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Legend of the Robin

Long ago, long ago,
When times were stranger,
Once a Lady and her Son
Resyed in a manger,

In a manger on the straw.
The night was shrewd, the wind was raw,

And the dull fire, untended, kept
No comfort where the Infant slept.

Then she, too spent to mend the spark,
Spoke to the beast-enfolding dark.

"Oxen, lest He should come to harm,
Rise up and blow these embers warm

With youe great breath, for mercy's sake."
But the rapt oxen did not wake.

"Ass, will you breathe upon the flame?"
But the ass dozed nor heard his name,

While heavy the cart horse dreamed beside
His feeding box that Christmastide.

Then suddenly the midnight stirred.
In from the winter at her word
There flew a brown, south-seeking bird.

Bravest of small created things,
He made a bellows of his wings.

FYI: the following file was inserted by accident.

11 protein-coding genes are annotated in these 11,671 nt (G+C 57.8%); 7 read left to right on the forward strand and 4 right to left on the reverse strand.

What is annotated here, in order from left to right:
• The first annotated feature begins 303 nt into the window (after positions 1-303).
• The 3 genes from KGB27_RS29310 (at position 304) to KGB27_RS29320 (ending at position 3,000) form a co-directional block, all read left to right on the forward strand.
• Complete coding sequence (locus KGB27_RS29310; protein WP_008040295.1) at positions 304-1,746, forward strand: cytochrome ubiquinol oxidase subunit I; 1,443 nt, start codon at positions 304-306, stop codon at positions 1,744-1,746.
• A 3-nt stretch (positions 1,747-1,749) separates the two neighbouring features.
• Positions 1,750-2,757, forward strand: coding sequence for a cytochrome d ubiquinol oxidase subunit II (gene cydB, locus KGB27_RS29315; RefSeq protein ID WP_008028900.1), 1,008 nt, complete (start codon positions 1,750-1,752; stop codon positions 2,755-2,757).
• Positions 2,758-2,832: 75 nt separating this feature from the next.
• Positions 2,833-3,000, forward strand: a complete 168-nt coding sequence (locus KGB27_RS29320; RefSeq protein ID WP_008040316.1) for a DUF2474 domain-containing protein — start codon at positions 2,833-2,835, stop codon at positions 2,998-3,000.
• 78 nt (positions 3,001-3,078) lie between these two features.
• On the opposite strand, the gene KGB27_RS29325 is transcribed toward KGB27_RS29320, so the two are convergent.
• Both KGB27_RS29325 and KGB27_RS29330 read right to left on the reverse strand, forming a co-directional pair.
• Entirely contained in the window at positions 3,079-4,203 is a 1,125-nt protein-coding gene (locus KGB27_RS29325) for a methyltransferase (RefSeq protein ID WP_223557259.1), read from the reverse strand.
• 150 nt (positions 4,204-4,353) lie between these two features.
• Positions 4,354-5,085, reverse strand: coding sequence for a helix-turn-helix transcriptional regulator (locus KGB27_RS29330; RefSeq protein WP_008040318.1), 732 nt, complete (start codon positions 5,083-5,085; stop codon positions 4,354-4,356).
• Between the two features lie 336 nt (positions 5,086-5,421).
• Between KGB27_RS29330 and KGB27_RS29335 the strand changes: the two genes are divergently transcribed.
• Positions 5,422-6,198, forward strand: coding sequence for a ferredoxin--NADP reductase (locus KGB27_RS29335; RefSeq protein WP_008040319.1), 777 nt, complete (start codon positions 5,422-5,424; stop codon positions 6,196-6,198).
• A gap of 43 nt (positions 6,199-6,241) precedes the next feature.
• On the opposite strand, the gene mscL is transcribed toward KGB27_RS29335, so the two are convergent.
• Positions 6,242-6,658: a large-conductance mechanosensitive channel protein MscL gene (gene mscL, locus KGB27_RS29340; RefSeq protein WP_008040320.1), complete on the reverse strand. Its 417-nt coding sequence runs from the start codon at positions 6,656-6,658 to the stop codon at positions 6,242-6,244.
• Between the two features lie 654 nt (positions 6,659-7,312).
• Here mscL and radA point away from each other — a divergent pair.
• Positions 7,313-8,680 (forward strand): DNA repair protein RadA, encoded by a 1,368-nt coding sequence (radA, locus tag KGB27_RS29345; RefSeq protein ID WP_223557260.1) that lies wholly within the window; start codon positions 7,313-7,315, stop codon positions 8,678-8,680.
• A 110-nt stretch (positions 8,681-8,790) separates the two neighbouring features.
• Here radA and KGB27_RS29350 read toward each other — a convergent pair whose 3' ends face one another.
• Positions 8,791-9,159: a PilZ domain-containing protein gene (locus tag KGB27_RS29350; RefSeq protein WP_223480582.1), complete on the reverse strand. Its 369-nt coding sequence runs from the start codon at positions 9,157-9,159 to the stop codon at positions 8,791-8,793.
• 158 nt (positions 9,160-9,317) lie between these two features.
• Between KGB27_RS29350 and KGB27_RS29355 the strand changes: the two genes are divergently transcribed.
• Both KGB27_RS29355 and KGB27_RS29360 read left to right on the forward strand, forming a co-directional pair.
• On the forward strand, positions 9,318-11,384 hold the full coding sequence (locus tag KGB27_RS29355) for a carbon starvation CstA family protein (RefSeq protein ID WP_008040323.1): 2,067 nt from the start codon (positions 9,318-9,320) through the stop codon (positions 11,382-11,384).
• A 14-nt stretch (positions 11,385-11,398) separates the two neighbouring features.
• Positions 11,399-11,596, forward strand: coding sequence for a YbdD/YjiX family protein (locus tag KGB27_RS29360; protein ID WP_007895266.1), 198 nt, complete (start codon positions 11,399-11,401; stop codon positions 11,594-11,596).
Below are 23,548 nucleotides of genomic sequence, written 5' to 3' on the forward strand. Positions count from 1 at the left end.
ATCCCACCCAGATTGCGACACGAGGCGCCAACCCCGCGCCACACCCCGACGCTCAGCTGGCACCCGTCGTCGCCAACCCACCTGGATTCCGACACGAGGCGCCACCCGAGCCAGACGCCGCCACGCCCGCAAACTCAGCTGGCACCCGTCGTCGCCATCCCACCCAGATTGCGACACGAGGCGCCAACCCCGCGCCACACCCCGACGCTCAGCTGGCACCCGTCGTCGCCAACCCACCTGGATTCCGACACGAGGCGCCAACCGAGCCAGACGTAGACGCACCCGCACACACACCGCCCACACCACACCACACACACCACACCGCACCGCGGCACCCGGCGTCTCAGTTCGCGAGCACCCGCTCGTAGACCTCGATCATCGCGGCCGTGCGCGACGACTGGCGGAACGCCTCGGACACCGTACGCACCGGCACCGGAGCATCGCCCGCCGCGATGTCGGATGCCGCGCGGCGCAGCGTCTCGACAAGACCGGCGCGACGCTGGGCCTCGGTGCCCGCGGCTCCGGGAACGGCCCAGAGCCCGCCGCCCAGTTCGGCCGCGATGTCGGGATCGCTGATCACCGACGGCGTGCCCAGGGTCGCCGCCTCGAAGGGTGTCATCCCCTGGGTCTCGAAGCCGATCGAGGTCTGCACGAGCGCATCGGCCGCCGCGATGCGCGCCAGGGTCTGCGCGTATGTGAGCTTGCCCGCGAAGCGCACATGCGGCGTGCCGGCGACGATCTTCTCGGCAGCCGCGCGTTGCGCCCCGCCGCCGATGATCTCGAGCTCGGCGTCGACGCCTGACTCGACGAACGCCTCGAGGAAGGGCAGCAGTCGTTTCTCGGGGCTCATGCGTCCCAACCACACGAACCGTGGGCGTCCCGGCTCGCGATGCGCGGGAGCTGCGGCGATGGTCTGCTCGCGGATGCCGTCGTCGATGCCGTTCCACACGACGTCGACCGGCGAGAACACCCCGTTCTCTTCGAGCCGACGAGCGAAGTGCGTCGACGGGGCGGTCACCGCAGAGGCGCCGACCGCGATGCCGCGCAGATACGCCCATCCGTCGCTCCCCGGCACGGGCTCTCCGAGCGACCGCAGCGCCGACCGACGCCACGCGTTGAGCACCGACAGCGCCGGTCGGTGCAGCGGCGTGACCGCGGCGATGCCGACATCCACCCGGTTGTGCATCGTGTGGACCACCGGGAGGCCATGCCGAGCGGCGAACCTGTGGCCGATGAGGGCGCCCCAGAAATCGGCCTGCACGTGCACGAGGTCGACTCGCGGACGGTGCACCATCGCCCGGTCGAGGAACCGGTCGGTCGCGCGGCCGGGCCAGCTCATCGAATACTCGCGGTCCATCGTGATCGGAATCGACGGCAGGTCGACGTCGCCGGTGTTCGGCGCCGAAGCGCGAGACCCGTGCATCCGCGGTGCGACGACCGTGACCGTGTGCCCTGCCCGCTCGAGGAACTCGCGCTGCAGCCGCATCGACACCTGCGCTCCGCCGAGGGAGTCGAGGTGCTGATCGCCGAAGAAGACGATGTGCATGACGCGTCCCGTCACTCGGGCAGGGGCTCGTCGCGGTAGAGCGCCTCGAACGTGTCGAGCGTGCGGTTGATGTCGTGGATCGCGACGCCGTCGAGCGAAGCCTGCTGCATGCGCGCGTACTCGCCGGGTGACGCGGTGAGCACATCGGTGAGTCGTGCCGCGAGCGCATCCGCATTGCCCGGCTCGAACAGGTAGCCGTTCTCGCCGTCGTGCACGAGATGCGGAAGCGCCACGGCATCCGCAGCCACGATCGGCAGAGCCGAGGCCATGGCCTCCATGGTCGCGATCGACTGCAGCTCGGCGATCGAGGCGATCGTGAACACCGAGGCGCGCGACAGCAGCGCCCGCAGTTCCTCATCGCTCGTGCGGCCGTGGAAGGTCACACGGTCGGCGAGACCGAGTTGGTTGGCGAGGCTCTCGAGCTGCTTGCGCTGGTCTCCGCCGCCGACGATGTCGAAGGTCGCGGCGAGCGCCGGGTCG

He puffed his feathers to a fan,
Singing, until the ash began

To kindle, to glow, to burn its best.
The flame leaped out. It seared his breast,

But still the robin, loud with praise,
Beat his quick wings before the blaze

So all the stable was beguiled
To warmth. And softly slept the Child.

"Dear robin," then the Lady said,
"Wear from now on a breast of red.

Where the fire was, let fire remain,
A blessed and perpetual stain

Burnt on your heart that all may see
The signature of Charity."

Long ago, long ago
When times were stranger
Once a robin served the Lord

Who rested in a manger.

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Last Updated Saturday, November 20th, 2004